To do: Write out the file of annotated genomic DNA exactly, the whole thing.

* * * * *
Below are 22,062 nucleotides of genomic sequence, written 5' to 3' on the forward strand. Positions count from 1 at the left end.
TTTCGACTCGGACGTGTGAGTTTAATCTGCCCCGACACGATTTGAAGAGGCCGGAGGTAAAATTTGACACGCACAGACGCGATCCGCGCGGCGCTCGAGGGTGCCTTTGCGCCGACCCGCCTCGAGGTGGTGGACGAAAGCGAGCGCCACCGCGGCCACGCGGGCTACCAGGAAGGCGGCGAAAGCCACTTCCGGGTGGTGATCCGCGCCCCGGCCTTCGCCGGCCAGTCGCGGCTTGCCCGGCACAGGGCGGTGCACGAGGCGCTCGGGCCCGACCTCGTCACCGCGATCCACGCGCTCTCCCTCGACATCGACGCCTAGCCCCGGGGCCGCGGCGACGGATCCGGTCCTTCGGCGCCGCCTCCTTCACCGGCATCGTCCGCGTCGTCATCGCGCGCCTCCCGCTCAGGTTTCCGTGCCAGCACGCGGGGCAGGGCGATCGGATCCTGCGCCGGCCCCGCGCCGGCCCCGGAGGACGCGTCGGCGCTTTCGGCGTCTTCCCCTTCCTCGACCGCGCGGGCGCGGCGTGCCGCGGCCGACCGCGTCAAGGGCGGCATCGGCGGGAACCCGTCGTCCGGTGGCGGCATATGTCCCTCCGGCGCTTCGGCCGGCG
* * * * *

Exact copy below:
Below are 22,062 nucleotides of genomic sequence, written 5' to 3' on the forward strand. Positions count from 1 at the left end.
TTTCGACTCGGACGTGTGAGTTTAATCTGCCCCGACACGATTTGAAGAGGCCGGAGGTAAAATTTGACACGCACAGACGCGATCCGCGCGGCGCTCGAGGGTGCCTTTGCGCCGACCCGCCTCGAGGTGGTGGACGAAAGCGAGCGCCACCGCGGCCACGCGGGCTACCAGGAAGGCGGCGAAAGCCACTTCCGGGTGGTGATCCGCGCCCCGGCCTTCGCCGGCCAGTCGCGGCTTGCCCGGCACAGGGCGGTGCACGAGGCGCTCGGGCCCGACCTCGTCACCGCGATCCACGCGCTCTCCCTCGACATCGACGCCTAGCCCCGGGGCCGCGGCGACGGATCCGGTCCTTCGGCGCCGCCTCCTTCACCGGCATCGTCCGCGTCGTCATCGCGCGCCTCCCGCTCAGGTTTCCGTGCCAGCACGCGGGGCAGGGCGATCGGATCCTGCGCCGGCCCCGCGCCGGCCCCGGAGGACGCGTCGGCGCTTTCGGCGTCTTCCCCTTCCTCGACCGCGCGGGCGCGGCGTGCCGCGGCCGACCGCGTCAAGGGCGGCATCGGCGGGAACCCGTCGTCCGGTGGCGGCATATGTCCCTCCGGCGCTTCGGCCGGCG